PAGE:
• add 2 sprays of water from a spray bottle and use a Popsicle stick to stir until the mix is completely blended.
  • Continue to do this for however many colors you choose to use.
  • In 3rd photo I have shown the colors used for this clock.

Step 3: Pouring Your Paint

There are many different ways to pour your paint and no wrong way to do it. I call this method the pour and drag method.

  • pour the paint on the surface of the record use white on one side and put all the colors on the other side of the record (see photo 5-6)
  • use a damp paper towel (or in my case i used the record sleeve and dampened it with a few sprays of water.)

very lightly (so it is just touching the paint) drag the damp paper across the whole surface starting from the side where the white paint is. drag the white paint over the other colors of paint.

  • And this is where the magic happens. (see photos) Wait for 2-3 minutes to see the full effect of the paper.
  • at this time you can tip the record from side to side until the desired image is achieved.
  • once satisfied take a small handheld torch lighter and quickly swipe across the whole record to remove any air bubbles taking care not to let the flame come into direct contact with the paint or the record.
  • place it in a dry safe and level location and leave it alone for 3-4 days

Step 4: Once Dry

  • After at least 3-4 days you can check on your record to see if it is dry. If it is ALL the way dry you MAY need to sand it with a very fine sanding block if the surface is very rough.
  • if you sanded it, gently wipe clean with a DAMP (not wet) rag.
  • add the numbers to the clock. get creative! i have used shells, little jewels or stickers.
  • I used my cricut to cut out the fairy silhouette and a template for the clock so you place the numbers in the right places.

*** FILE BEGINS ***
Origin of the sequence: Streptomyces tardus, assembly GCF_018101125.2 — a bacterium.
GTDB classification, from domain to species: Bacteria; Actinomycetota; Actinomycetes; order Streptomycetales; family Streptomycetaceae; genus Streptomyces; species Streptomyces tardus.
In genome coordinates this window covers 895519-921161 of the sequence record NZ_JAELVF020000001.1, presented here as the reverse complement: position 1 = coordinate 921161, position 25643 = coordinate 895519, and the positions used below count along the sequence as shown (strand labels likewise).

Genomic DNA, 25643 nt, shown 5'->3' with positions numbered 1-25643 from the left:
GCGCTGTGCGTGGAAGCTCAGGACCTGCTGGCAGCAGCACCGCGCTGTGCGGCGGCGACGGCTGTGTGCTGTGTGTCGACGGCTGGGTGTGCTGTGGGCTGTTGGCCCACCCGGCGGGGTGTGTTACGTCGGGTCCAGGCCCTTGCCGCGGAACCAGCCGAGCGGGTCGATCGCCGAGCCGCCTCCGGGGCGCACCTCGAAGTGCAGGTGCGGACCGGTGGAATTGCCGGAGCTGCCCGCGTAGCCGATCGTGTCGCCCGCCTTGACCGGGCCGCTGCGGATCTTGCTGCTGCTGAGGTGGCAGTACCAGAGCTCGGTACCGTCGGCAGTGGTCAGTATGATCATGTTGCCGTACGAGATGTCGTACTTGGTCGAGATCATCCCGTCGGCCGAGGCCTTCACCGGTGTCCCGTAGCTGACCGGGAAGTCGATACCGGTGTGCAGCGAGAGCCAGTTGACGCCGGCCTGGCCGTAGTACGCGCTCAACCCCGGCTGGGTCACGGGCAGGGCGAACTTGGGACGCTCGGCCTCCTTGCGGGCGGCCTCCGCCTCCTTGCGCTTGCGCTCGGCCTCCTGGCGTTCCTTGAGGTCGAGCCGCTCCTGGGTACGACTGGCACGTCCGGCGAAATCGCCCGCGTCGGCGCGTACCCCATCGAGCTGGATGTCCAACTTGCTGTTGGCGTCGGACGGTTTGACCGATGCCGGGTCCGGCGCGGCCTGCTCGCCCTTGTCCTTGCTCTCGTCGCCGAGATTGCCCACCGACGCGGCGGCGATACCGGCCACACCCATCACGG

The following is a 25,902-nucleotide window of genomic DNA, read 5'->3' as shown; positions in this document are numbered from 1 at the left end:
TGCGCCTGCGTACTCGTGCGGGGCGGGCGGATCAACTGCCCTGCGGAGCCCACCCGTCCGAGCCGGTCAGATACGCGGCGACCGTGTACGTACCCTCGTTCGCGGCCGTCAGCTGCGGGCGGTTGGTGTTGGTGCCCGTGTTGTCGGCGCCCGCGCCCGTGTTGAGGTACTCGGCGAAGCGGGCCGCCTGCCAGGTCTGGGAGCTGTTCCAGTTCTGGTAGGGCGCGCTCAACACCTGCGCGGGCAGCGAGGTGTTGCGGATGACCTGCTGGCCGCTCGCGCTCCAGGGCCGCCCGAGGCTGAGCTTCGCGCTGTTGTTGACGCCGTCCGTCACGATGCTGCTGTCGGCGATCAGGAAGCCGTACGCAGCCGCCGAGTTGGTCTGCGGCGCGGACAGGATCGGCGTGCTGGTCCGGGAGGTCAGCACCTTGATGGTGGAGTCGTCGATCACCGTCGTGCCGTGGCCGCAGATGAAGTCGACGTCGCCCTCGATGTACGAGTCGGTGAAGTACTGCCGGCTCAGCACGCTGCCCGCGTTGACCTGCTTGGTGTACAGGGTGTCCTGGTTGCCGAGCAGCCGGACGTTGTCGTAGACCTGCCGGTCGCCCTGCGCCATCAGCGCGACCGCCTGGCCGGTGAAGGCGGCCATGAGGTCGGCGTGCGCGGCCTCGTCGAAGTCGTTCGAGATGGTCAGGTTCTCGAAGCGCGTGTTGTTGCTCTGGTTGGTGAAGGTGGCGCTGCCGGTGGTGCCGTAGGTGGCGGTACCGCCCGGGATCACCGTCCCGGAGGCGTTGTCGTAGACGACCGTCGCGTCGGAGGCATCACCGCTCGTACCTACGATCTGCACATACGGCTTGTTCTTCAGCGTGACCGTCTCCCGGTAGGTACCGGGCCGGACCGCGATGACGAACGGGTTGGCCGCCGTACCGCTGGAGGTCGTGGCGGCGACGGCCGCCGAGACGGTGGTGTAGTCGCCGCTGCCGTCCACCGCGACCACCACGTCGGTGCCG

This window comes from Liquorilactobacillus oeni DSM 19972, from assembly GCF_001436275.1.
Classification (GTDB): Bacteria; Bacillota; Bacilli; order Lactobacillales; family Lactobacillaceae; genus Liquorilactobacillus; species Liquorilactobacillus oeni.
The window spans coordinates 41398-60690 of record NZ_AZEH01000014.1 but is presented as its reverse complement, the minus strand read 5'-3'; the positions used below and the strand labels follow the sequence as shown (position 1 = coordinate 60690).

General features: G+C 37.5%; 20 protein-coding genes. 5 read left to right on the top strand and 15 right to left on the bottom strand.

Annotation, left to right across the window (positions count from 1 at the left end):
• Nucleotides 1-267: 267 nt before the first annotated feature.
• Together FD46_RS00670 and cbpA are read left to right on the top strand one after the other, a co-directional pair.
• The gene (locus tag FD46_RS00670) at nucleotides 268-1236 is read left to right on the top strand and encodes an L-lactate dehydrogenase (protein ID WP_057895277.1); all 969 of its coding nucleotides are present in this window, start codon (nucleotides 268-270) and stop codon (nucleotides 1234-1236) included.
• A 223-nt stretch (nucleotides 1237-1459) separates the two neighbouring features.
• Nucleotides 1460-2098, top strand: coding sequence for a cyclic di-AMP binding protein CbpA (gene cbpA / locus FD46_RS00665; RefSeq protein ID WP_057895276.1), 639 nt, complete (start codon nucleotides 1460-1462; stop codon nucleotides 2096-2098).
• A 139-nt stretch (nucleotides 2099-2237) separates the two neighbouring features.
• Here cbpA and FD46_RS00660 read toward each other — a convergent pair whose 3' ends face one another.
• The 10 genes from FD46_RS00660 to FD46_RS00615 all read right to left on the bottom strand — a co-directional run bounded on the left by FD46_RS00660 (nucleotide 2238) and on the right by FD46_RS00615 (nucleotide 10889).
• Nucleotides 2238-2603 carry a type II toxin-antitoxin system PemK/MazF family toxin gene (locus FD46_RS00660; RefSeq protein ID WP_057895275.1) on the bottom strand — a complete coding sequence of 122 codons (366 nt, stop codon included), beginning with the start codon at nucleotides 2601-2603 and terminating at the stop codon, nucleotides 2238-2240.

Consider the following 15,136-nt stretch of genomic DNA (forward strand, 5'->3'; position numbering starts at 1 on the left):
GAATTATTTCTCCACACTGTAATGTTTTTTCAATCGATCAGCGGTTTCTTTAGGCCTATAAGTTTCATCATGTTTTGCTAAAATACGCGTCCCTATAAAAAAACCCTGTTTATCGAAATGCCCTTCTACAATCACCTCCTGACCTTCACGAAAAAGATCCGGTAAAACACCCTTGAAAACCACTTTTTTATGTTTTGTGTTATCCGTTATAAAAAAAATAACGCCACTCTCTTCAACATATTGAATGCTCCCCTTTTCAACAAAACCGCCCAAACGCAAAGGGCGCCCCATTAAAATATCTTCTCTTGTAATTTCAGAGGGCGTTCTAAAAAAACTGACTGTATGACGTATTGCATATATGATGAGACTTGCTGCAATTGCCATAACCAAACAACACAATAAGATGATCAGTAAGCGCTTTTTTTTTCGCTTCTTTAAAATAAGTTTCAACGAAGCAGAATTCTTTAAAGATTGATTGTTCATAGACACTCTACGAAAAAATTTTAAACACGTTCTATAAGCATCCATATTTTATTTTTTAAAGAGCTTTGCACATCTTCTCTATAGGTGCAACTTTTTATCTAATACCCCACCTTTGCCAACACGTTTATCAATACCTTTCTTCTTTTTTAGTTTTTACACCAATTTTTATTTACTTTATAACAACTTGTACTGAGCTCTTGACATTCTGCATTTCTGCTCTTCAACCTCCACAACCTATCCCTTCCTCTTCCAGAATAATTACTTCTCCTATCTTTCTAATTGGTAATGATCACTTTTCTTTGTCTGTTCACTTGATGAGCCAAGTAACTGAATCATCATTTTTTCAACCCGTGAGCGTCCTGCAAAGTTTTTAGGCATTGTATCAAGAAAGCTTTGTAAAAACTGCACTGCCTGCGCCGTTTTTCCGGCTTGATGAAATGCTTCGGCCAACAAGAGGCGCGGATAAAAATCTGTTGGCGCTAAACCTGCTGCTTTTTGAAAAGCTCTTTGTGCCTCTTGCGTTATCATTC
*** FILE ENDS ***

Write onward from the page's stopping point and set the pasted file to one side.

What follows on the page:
Step 5: Clear Coat

Now time to clear coat your clock so that it is sealed and protected. I used Minwax triple thick one coat polyurethane. read and follow directions on can. use the torch to pop any air bubbles in the finish. I like this finish because it does not stink like regular polyurethane does. I use a synthetic paint brush but since the finish is water based the clean up is easy. Just rinse well with water. Now place in your safe location and wait a few more days.

Step 6: Finishing Touches

  • Once finish is dry use a drill to make the hole in the middle just a tiny bit bigger.
  • cut a 12 x 12 piece of felt.
  • spray the back of the record with spray adhesive and stick the felt to the back of the clock.
  • cut a little hole in the felt just big enough that the spindle of the clock will go thru the hole.
  • screw It down with the bolt that comes with it.
  • To decorate the hands i just used a few scrap pieces of glitter adhesive vinyl.
  • I placed the hands upside down on the sticky side and cut out around each hand with a razor knife.
  • Last but not least flip it over and add the hands (size matters... put the hand with the biggest hole on first usually the hour hand then the minute hand then the second hand) and you have a nice clock to display in your home!